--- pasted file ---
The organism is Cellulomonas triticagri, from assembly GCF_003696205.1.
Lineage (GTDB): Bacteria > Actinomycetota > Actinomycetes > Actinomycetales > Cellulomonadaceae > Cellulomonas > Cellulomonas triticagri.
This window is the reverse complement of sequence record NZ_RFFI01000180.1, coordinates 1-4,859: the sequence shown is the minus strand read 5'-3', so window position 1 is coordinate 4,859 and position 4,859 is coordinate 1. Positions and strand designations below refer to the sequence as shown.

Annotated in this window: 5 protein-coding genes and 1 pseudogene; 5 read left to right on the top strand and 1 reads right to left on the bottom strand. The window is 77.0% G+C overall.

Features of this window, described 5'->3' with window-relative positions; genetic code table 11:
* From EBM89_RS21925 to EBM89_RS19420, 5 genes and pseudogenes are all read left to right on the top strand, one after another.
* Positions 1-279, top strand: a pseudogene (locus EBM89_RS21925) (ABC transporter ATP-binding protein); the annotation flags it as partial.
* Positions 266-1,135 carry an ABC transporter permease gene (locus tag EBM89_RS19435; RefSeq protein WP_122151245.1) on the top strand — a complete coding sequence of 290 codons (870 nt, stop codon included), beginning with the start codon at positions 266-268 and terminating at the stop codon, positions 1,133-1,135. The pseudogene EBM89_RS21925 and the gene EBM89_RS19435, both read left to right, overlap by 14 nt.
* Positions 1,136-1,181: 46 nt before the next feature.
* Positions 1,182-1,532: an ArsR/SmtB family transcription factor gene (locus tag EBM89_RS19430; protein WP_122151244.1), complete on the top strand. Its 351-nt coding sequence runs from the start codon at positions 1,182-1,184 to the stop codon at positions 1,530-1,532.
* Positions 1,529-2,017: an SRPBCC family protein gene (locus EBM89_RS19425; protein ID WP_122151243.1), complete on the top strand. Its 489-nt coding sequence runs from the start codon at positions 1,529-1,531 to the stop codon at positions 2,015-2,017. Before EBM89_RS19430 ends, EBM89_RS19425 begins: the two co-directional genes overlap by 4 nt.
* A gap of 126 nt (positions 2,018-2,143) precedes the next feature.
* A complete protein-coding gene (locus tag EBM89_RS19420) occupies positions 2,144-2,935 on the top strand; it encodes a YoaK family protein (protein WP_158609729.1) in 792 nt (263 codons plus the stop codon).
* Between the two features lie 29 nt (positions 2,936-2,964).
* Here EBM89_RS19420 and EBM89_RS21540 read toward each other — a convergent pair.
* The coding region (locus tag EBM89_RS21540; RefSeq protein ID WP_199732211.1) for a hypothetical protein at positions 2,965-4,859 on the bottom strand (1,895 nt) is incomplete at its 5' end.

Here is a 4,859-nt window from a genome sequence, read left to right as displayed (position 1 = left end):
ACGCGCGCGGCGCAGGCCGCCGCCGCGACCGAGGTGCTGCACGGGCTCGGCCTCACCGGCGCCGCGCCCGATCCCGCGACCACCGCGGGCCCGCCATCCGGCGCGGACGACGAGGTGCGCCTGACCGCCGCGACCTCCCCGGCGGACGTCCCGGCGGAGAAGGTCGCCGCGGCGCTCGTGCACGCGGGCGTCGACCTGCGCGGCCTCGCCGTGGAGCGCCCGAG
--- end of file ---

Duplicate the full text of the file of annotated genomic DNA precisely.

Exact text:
The organism is Cellulomonas triticagri, from assembly GCF_003696205.1.
Lineage (GTDB): Bacteria > Actinomycetota > Actinomycetes > Actinomycetales > Cellulomonadaceae > Cellulomonas > Cellulomonas triticagri.
This window is the reverse complement of sequence record NZ_RFFI01000180.1, coordinates 1-4,859: the sequence shown is the minus strand read 5'-3', so window position 1 is coordinate 4,859 and position 4,859 is coordinate 1. Positions and strand designations below refer to the sequence as shown.

Annotated in this window: 5 protein-coding genes and 1 pseudogene; 5 read left to right on the top strand and 1 reads right to left on the bottom strand. The window is 77.0% G+C overall.

Features of this window, described 5'->3' with window-relative positions; genetic code table 11:
* From EBM89_RS21925 to EBM89_RS19420, 5 genes and pseudogenes are all read left to right on the top strand, one after another.
* Positions 1-279, top strand: a pseudogene (locus EBM89_RS21925) (ABC transporter ATP-binding protein); the annotation flags it as partial.
* Positions 266-1,135 carry an ABC transporter permease gene (locus tag EBM89_RS19435; RefSeq protein WP_122151245.1) on the top strand — a complete coding sequence of 290 codons (870 nt, stop codon included), beginning with the start codon at positions 266-268 and terminating at the stop codon, positions 1,133-1,135. The pseudogene EBM89_RS21925 and the gene EBM89_RS19435, both read left to right, overlap by 14 nt.
* Positions 1,136-1,181: 46 nt before the next feature.
* Positions 1,182-1,532: an ArsR/SmtB family transcription factor gene (locus tag EBM89_RS19430; protein WP_122151244.1), complete on the top strand. Its 351-nt coding sequence runs from the start codon at positions 1,182-1,184 to the stop codon at positions 1,530-1,532.
* Positions 1,529-2,017: an SRPBCC family protein gene (locus EBM89_RS19425; protein ID WP_122151243.1), complete on the top strand. Its 489-nt coding sequence runs from the start codon at positions 1,529-1,531 to the stop codon at positions 2,015-2,017. Before EBM89_RS19430 ends, EBM89_RS19425 begins: the two co-directional genes overlap by 4 nt.
* A gap of 126 nt (positions 2,018-2,143) precedes the next feature.
* A complete protein-coding gene (locus tag EBM89_RS19420) occupies positions 2,144-2,935 on the top strand; it encodes a YoaK family protein (protein WP_158609729.1) in 792 nt (263 codons plus the stop codon).
* Between the two features lie 29 nt (positions 2,936-2,964).
* Here EBM89_RS19420 and EBM89_RS21540 read toward each other — a convergent pair.
* The coding region (locus tag EBM89_RS21540; RefSeq protein ID WP_199732211.1) for a hypothetical protein at positions 2,965-4,859 on the bottom strand (1,895 nt) is incomplete at its 5' end.

Here is a 4,859-nt window from a genome sequence, read left to right as displayed (position 1 = left end):
ACGCGCGCGGCGCAGGCCGCCGCCGCGACCGAGGTGCTGCACGGGCTCGGCCTCACCGGCGCCGCGCCCGATCCCGCGACCACCGCGGGCCCGCCATCCGGCGCGGACGACGAGGTGCGCCTGACCGCCGCGACCTCCCCGGCGGACGTCCCGGCGGAGAAGGTCGCCGCGGCGCTCGTGCACGCGGGCGTCGACCTGCGCGGCCTCGCCGTGGAGCGCCCGAG